China’s economic growth and its ever-increasing thirsty for energy is the engine that drives the country’s scramble for raw materials across Africa, even in the most remote, unstable and conflict-ravaged corners.

Ogaden, Eastern Ethiopia, and home to ethnic Somali population has been attracting the attention of International Petroleum Corporations, particularly, Chinese-owned Zhogyuan Petroleum Exploration Bureau. Huang Germing, vice-president of another Chinese corporation, Ploy Technology told reporters in Addis Ababa that the production and the pumping of over 40 billion gallons of natural gas is underway, a move likely to reduce the grinding poverty in Ethiopia.

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Ethiopia and Ogaden refugees demonstrating at this year’s AU summit in Johannesburg, South Africa.

This prospect of prosperity is hindered by a brutal conflict between Ethiopia and Ogaden National Liberation Front (ONLF), a rebel group fighting for the independence of Ogaden. China seems to value the gallons of gas than the lives of its own citizens.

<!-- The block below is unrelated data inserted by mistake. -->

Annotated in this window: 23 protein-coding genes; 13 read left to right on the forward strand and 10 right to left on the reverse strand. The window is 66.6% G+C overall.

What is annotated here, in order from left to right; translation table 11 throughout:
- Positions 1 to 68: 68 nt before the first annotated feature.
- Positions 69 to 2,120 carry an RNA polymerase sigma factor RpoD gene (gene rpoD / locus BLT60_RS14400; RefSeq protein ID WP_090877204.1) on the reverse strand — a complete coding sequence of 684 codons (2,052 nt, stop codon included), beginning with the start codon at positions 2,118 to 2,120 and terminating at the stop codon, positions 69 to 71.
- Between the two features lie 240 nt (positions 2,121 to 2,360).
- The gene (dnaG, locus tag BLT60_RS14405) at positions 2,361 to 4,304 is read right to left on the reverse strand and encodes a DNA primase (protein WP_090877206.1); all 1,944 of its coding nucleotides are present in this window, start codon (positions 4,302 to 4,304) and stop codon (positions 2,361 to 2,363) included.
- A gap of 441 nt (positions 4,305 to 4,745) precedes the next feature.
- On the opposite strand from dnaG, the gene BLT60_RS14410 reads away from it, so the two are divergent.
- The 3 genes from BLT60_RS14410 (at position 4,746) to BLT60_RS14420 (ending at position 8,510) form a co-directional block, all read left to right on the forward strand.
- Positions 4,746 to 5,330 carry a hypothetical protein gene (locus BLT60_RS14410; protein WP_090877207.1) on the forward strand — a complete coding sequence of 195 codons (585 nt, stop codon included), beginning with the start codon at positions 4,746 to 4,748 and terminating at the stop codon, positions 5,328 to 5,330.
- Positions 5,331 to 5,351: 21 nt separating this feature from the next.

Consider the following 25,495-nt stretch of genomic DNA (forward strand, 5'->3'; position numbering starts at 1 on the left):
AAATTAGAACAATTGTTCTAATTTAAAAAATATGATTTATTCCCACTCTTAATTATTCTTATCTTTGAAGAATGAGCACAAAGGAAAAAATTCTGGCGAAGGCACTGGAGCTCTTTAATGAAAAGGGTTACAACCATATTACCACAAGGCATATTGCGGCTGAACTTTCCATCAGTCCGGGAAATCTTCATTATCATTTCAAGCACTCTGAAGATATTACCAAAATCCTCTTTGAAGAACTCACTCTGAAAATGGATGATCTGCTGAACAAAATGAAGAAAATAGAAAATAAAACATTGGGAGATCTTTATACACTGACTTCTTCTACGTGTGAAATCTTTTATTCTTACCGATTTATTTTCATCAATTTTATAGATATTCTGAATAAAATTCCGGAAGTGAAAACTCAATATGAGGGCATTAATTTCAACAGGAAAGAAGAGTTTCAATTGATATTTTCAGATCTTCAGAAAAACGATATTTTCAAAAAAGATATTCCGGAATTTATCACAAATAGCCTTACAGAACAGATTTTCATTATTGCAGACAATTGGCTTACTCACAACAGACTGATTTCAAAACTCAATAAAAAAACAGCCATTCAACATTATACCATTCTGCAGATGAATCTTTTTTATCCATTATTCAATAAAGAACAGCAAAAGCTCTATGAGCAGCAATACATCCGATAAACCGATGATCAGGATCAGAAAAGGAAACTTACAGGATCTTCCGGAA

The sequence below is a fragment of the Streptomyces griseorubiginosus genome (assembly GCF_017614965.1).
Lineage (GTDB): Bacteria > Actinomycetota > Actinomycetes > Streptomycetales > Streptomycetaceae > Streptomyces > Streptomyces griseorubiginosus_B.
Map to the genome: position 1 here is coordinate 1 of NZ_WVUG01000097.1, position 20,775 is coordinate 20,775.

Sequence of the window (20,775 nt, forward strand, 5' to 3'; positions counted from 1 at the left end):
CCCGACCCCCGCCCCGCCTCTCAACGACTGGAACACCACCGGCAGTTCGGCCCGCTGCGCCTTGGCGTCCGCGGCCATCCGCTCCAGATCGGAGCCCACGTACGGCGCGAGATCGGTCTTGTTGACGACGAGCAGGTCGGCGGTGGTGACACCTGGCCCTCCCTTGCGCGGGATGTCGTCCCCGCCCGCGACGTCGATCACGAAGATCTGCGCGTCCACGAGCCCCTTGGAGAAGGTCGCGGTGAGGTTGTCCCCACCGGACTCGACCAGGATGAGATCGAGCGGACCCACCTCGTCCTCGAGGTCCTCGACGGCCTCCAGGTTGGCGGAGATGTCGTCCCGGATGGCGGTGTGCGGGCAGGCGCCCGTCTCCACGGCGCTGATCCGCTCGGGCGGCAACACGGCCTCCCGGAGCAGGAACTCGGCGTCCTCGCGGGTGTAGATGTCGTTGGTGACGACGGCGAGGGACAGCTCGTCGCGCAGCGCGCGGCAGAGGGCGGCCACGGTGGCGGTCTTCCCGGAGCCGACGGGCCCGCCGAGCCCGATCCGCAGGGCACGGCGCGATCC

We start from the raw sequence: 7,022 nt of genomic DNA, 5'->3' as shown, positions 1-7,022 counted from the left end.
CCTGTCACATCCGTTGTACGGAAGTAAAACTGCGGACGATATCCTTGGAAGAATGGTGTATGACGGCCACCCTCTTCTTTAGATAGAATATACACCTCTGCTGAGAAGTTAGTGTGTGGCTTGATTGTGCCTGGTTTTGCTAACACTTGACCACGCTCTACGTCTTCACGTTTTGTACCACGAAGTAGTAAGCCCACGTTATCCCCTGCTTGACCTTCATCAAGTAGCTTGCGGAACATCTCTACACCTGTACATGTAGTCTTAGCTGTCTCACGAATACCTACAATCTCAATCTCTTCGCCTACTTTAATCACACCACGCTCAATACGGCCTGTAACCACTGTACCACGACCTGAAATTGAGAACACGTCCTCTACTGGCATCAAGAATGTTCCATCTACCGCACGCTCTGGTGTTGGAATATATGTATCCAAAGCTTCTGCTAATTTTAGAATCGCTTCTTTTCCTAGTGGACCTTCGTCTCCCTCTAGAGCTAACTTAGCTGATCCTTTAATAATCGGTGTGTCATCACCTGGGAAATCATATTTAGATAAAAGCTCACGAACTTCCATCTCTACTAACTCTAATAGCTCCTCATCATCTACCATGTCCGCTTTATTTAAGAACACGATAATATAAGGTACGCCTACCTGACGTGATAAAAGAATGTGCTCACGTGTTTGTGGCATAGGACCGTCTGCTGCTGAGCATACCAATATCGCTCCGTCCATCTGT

The Conflict in Ogaden  did not deter China-owned companies from pursuing, what they perceive as lucrative oil and gas industry in the region, often ignoring warnings issued by the ONLF.

 

?????????????               children waving the Ogaden flag at  AU’s summit earlier this year, in South Africa.

Ethiopia  conducts military crackdown banning independent journalists and the international media from accessing the region. Even Aid Organisations and Doctors Without Borders (MSF) were expelled.

Rights group accuse Ethiopia of heinous crimes and human rights violations in its military operations in the restive Horn of Africa’s Ogaden region.  ONLF in its part claims that it represents the genuine desire of the ethnic Somali population and that the conflict is between an oppressive regime in Addis Ababa and the indigenous population struggling for freedom and independence. Since Ogaden was seceded to Ethiopia in 1945, by the European colonial powers, rebels and successive Ethiopian regimes have been battling over the control of the territory.

The region is impoverished by the conflict and receives little or no development from Addis Ababa, but the Chinese corporations announce their presence in the battle fields, in a bid to extract and export gallons of gas

 

 

 

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